Downing Street is getting backlash from church leaders and politicians who are outraged that Dr John Sentamu has not automatically received automatic lifer peerage.
It would have allowed the 71-year-old to continue sitting in the House of Lords despite retiring as the Archbishop of York in June.
Although archbishops don't have an automatic right to life peerage, Dr Sentamu's predecessor, Lord Hope, and former Archbishop of Canterbury Rowan Williams, were both made life peers when they left their Church roles.
Most Rev Stephen Cottrell, who will be enthroned as the 98th Archbishop of York on Sunday afternoon, came to Dr Sentamu's defence on Twitter.
Christian MP Jonathan Reynolds also criticised the prime minister's actions saying :"Boris Johnson has made several completely indefensible appointments to the House of Lords, but now says there is no room for the John Sentamu?"
Labour MP, David Lammy, has pointed out the race may be factor in the situation and tweeted: "No.10 broke precedent and snubbed Britain’s first black archbishop for a peerage because it says the House of Lords is too large, but it made room for Ian Botham, Claire Fox and Theresa May’s husband. Blatant institutional prejudice #BlackLivesMatter."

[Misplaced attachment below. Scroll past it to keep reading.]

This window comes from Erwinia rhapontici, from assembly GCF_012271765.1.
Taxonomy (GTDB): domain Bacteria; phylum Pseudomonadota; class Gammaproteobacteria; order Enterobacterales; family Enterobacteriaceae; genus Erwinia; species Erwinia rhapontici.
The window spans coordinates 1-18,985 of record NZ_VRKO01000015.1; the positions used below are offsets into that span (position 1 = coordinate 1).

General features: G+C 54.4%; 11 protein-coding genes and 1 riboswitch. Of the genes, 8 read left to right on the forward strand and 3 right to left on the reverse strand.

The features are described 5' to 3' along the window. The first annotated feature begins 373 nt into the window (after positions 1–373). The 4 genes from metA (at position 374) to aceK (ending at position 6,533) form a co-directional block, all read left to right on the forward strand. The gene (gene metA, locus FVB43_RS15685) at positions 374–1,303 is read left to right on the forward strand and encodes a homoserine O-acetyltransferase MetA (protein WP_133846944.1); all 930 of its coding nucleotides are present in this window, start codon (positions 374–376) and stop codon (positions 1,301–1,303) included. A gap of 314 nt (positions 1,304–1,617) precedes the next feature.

Meanwhile, Lord Woolley, founder of Operation Black Vote, told The Times: "John Sentamu is a hero and a role model not just to black Britain but to Great Britain.
"The fact that he has not been afforded a peerage is nothing short of scandalous. Given the deluge of peerages to friends and family, of which not one was black, I sincerely hope this is an oversight that will be rapidly corrected."
Operation Black Vote claims just 12 of the 794 peers in the House of Lords are black.
The Prime Minster list 36 life peers in July. According to The Times, Downing Street told Dr Sentamu on 26th June that he was in the running for a life peerage. However, on 31st July he received a phone call from a representative saying that he wasn't chosen and will have to wait to the next round.
The Government told The Times the reason Dr Sentamu didn't make the cut was because size of the House of Lords needs to be reduced.
"The size of the House of Lords needs addressing. But given retirements and other departures, some new members are needed to ensure that the Lords has the appropriate expertise and it continues to fulfil its role in scrutinising and revising legislation," it said.